There are sites that are more inclusive. 

Ha! Take that foodgawker!  They accepted me!

Does it matter?  Does foodgawker really matter?

I think so. 

Pro Food Blogger thinks so.

Cliffs Notes on what thinks about foodgawker:

It’s simply not about the numbers you gain in traffic from FG, it’s the quality of those numbers. 

Folks who work in the industry hang out there, always on the prowl for the next thang. 

It’s about networking in a community that loves food, lives for food, is all about food.  It’s about making foodie friends. 


So, yes, it still matters to get accepted at foodgawker.

Foodie recipe websites other than foodgawker abound.

Many other websites featuring amazing photos of stylized food.

Here are two of them:

Yummly is the easiest to submit your food photos.

Place a social media button on your site and click to submit your photos.

When you sign-up, you have your own feed so you can check out what you have saved or shared.


Friddg is also pretty laid back about what gets approved.

What gets published?

Most everything.

The secret sauce with traffic from Fridgg is getting featured on the front page.

How do you that?

From their FAQ: We have a special algorithm that takes into account pageviews, likes, comments, social sharing, and how long each photo has been around, and uses a combination of those values to calculate a score for each photo. When a photo reaches a certain score, it automatically gets pushed to the front page. This way, only photos that your peers find interesting or good-looking get to the front page. So it’s important for you to check out and interact with the photos you like!

After knowing all this: Is foodgawker worth the effort?

That depends. 

I think with everything, you need to ask yourself what it is you want or expect. 

You.  Not them. 

Take a hot minute and decide if the extended effort is worth your time. 

Can you take rejection? 

Do you welcome constructive criticism (however vague)? 

Can you handle frustration when faced with no easy or concrete answers? 

Are you looking for just an uptick in traffic numbers or are you looking towards building something?

Be honest with yourself.  No right answer here, simply what you are looking to gain.

If you think you’re up for the challenge, then absolutely, foodgawker and all that it can offer you and your site, is worth the effort.

So are the others, by the way.

One more thing, just because I’ve been accepted and featured at foodgawker doesn’t mean I’m always accepted. 

Matter of fact, while I was writing this post, I got a rejection email.

Primary reason: Photo/food composition

No biggie. 

I immediately thought of the next photo that could be tweaked and submitted. 

I have found that if I take the reason for rejection seriously, then adjust the edit for the same picture – just tweaked a bit – and resend (many times within 30 minutes after getting the rejection), it’s easier to gain a win and get accepted.

They have a business to run and they want what they want.

Just like you.

You want what you want when you want it!

Moral of the story: Try, try again, mah babies!

What do you think?

Is foodgawker still worth the effort for you?

foodgawker graphic

Original post: October 31, 2014 ~ Updated Post: June 22, 2019



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  1. For me.. as of now.. it’s a challenge. In my head, I think ‘I am going to win this! I will NOT BE TOLD NO’. So if the or when the day comes that I am accepted it will make it that much more exciting. I’ve only submitted 3.. I like how they tell you the ‘why’s’, but for me… I’m no pro.. it’s hard and I forget to even submit.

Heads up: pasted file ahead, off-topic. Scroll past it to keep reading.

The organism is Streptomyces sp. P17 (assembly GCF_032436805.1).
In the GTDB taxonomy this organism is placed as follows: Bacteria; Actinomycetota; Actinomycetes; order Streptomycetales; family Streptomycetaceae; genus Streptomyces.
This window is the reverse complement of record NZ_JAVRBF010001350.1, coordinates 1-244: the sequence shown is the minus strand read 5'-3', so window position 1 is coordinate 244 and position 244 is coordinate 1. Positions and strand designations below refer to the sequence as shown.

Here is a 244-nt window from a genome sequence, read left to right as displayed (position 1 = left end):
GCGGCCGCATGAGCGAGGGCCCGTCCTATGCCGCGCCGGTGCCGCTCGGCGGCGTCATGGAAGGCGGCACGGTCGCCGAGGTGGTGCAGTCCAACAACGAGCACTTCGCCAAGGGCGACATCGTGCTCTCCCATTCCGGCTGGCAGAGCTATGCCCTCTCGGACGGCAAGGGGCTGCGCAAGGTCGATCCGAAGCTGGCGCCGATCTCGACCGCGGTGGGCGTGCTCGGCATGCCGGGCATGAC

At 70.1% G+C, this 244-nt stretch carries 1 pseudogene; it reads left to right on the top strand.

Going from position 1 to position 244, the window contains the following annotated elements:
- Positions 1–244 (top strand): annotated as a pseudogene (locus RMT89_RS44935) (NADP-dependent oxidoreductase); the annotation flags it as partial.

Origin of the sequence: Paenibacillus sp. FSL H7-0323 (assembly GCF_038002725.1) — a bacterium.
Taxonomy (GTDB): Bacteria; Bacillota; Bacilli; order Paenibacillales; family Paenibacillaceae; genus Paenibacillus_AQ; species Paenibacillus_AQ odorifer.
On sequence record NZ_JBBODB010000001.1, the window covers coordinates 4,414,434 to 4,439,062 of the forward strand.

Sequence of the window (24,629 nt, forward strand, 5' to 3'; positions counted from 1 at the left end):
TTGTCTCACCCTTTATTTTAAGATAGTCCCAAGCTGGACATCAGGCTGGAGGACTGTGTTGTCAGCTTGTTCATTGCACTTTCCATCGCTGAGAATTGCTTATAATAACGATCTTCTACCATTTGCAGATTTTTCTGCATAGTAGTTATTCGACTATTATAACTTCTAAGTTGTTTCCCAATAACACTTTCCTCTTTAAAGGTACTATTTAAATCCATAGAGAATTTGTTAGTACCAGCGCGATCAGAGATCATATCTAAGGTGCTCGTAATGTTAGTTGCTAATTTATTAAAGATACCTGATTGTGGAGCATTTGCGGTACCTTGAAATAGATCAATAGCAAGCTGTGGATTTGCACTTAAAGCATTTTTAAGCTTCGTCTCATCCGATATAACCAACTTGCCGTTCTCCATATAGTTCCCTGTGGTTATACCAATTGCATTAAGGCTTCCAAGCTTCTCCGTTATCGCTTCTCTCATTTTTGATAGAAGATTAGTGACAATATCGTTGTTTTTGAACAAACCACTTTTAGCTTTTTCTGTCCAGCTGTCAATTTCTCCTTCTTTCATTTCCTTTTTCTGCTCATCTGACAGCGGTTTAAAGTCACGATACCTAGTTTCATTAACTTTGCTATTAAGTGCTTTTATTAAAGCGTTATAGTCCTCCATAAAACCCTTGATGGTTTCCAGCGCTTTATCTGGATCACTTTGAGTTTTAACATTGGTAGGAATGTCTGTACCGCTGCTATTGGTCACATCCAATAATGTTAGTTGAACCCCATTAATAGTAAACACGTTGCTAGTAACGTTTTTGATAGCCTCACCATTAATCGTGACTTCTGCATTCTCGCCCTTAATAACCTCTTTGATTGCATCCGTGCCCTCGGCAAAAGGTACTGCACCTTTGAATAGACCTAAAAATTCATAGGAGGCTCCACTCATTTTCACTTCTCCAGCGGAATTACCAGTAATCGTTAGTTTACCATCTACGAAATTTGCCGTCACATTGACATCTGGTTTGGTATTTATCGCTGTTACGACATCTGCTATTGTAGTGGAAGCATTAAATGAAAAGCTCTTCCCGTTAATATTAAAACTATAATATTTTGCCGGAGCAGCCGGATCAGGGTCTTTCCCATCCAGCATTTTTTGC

2. Great post! I have heard that it depends on the editor per day, and a lot of it is not done by photographers, but just people like you and me and what they like. That being said, they have BEAUTIFUL photos up there, so I get the whole exclusive thing. I submitted photos actually more FOR the feedback because I liked mine but wanted to see what they thought. Rejected for underexposure. This helped me learn about light and be more aware that I tend like LIKE what they consider underexposed. A great tool to help is the food photography ebook by Pinch of Yum! Thanks for posting this and letting us know we aren’t alone getting rejected! And OH it feels so sweet when they are accepted. 🙂

    • I’ve read the same things. The feedback is definitely vague, and it’s for that reason that I think becoming familiar with the kinds of pics they publish is important. And you’re right…feels good to get accepted!

  3. It’s funny – I just barely discovered foodgawker & have been rejected both (or was it 3?) times I submitted. It was I think usually the noise that did it, but a lot of that is just the camera I have (I can’t push the ISO up very high). I’ve vowed to make friends with my tripod so I could decrease my shutter speed & lower the ISO, but for me it’s way more about the challenge of getting a worthy photo than the numbers. And yet, I gotta admit that those numbers sound awesome! This was a really informative post for me – thank you!!!!

    • I got another photo accepted today, yet feel it’s overexposed, but I think I’ve figured out something. They only do a smaller version of the pic and when you take a regular shot and it’s reduced in size it can (to me) look overexposed in the bigger version. The photo that was accepted today was the cheesecake pie. Those chips are dark chocolate chips, yet in the pic appear to be milk chocolate. Makes we want to go in and decrease exposure on that baby! Glad I could shed some light (groan) on foodgawker for you.

  4. I get the same rejections from craftgawker. Dwellinggawker hasn’t given me problem though. I suppose them being picky about what they accept is better for us because when we do get accepted, we know the readers are there for great photos and that means we puff out or chests and pat our cameras on the head and know we did a good job….that time 🙂